10 Bad Side Effects of Radiation Treatments
Radiation therapy is frequently used in the difficult treatment of colorectal cancer, which is a dangerous condition. Although this treatment has the potential to reduce tumor size and eradicate cancer cells, there are several potential negative effects.
Individuals receiving radiation therapy for colorectal cancer may encounter many unfavorable symptoms. These adverse effects might affect a patient’s quality of life and capacity to carry out everyday activities. They can range in severity from minor to severe.
If you have ever been here to my site previously you are familiar with my story and some articles I have written in the past where I talk about subjects which I have experienced as being important to a new Ostomy Patient.
One post that I find will be helpful to you is you can go to How to Get Through the Radiation Treatments for Colorectal Cancer, this post is a deep inside look at how I got through my radiation treatments. Now several years later I am sharing my story 10 years past and some things to be aware of for your journey. Education from experience I call it.
1. Let’s Get Personal Here For a Few Minutes.
Back in the fall of 2013, I experienced some of these side effects personally.
My personal assigned treatment to reduce the size of my cancerous tumor was 27 radiation treatments as well as some Chemo taken with pills.
Then I had colorectal surgery scheduled 2 1/2 months after the radiation treatments were concluded.
The Cancer doctor was pleased with how the tumor shrunk up so well.
He had done his job and surgery was performed on December 13, 2013.
However, 10 years later I have found that I now have a half burned to a crisp bladder. It is now unresponsive and I just spent 9 months with a local urologist figuring out why I have such active leakage and why my bladder refuses on its own to retain urine.
I now have a sacral stimulator to aid in more proper bladder operations. You can read my post titled My sacral stimulator aids my daily body functions.
This was one large side effect that I wasn’t aware of a possibility of this happening.
Moving back to personally reported things that can go wrong.
Follow me as I take you through my mindset at the beginning of my cancer journey. I was totally unaware of all of these things I want to talk about now. If you read
Living With An Ostomy-The Struggle and My Story As a Colorectal Cancer Patient both of these posts you can sense my naivete towards all of this. I believe my eyes are wide open now as to the real dangers that are present and could be part of your future from your cancer treatments.
Let’s get to side effects number 2- number 10. Next what to look for. Be Aware of any or all of these happening to you.
Manage Symptoms of Side Effects.
Here are some normal things you may experience.
To anticipate and manage side effects correctly, patients and their healthcare professionals must have a thorough understanding of them. Among the common complaints include changes in bowel habits, skin problems, and weariness.
It is crucial to remember that not every patient will suffer every side effect and that the degree of discomfort can vary depending on many circumstances, including the patient’s general health and the specifics of their treatment.
By adjusting treatment to meet each patient’s unique needs, healthcare staff strive to minimize these side effects. They provide numerous interventions and support to help with good symptom management.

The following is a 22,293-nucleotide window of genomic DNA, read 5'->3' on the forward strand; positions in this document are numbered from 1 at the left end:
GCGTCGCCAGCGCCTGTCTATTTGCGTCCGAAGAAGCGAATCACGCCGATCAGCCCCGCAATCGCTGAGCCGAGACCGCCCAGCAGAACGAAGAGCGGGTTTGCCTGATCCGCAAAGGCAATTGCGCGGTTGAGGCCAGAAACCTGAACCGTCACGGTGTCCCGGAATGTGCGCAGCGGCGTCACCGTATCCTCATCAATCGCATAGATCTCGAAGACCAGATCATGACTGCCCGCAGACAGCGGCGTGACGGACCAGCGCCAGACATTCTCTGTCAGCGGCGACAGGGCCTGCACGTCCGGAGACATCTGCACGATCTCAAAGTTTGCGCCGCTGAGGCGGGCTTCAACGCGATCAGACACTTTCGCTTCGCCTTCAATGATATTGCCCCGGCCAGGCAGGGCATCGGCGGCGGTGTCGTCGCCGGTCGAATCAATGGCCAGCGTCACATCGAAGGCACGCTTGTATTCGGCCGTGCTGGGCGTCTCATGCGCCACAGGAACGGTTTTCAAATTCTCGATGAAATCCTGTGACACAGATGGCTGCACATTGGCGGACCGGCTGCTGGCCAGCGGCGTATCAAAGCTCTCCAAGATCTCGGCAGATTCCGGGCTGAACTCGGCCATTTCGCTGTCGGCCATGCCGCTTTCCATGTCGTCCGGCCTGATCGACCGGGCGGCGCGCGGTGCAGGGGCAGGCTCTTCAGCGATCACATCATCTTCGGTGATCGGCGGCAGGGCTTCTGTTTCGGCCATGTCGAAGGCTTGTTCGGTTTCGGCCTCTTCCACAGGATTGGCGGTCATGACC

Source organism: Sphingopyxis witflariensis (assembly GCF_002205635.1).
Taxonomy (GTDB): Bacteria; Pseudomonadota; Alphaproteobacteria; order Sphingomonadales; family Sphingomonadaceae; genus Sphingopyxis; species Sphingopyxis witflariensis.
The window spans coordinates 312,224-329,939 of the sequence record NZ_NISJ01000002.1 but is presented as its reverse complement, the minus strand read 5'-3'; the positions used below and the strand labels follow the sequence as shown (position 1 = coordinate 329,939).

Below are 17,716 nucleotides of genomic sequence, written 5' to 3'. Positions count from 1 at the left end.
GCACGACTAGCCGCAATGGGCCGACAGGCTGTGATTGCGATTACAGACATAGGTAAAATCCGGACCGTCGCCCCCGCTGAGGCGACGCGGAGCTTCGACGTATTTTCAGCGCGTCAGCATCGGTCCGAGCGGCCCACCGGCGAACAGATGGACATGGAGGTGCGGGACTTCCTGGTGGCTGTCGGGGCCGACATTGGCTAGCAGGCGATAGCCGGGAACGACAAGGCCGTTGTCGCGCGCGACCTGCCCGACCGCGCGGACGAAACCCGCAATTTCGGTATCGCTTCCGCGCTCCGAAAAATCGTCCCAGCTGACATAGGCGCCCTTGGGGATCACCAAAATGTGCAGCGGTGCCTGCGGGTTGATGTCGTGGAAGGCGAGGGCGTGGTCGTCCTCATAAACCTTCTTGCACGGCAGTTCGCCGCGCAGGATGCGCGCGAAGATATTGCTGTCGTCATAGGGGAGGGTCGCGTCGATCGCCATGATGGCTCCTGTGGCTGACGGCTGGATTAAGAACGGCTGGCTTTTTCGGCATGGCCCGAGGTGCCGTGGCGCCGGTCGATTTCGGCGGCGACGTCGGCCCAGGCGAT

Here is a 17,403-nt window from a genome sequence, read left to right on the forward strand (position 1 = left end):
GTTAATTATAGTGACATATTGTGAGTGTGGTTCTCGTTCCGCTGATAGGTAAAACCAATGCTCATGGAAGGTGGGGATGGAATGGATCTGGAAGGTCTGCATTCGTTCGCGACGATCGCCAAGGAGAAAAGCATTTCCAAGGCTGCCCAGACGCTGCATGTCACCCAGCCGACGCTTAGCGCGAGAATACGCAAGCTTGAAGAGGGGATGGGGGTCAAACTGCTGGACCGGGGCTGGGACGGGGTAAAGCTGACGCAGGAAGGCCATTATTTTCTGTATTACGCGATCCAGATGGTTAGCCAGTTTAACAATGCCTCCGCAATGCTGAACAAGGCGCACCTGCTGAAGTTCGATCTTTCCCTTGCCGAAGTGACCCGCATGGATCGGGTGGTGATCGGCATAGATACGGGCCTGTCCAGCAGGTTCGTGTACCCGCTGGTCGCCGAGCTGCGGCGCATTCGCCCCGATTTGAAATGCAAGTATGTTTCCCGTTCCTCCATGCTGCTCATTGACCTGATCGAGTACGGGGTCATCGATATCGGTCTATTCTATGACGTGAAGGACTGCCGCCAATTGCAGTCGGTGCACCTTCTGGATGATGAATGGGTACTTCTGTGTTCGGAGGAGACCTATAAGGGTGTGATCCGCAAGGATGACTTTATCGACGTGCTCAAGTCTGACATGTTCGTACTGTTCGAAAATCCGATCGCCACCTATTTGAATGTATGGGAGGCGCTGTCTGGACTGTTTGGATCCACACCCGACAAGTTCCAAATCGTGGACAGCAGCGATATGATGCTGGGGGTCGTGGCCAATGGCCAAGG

To receive the best care and support possible during their treatment journey, patients are encouraged to be open and honest with their doctors about any side effects they may encounter Table of Contents
Table of Contents
2. Gastrointestinal Complications
A variety of gastrointestinal adverse effects might result from radiation therapies directed against the colon region. Comprehending these problems is crucial, as they have the potential to drastically affect a patient’s quality of life and necessitate further procedures.
Nausea and Vomiting
Radiation damage to the stomach and adjacent tissues can cause nausea in patients, which can then result in vomiting. To treat these symptoms, doctors may prescribe antiemetic drugs. read this article for more information.
Types and Side Effects of Antiemetic Drugs
Since radiation can irritate the lining of the intestines, diarrhea is a typical side effect. Its severity can be managed with a modified diet and adequate hydration.
3. Skin Reactions
Skin reactions have a major negative impact on a patient’s comfort and quality of life as a side effect of radiation therapy for colorectal cancer. Radiation dermatitis, which varies in intensity, and dryness with itching are the two major ways they usually appear.
One frequent and frequently anticipated side effect of radiation therapy is radiation dermatitis. It manifests as an acute cutaneous reaction that can vary in severity from mild redness and soreness to blistering and peeling. In particular, one could note:
Skin redness or erythema in mild cases of dermatitis.
Moderate Dermatitis: Increasing redness, maybe accompanied by swelling and the start of itching or pain.
Severe Dermatitis: The afflicted area may peel skin, or it may be “wet” dermatitis that oozes and blisters.
Itching and Dryness
Following radiation therapy, patients may also have severe itching (pruritus) and dry skin. If this discomfort continues, it may result in:
Skin Dryness Texture that is roughened, flaking, or scaling.
Itching: A persistent, irritating feeling that can cause you to scratch, which irritates your skin even more.
To manage these symptoms, patients must practice proper skin care. For detailed advice and treatment choices, patients should speak with their healthcare team.
4. Immune System Effects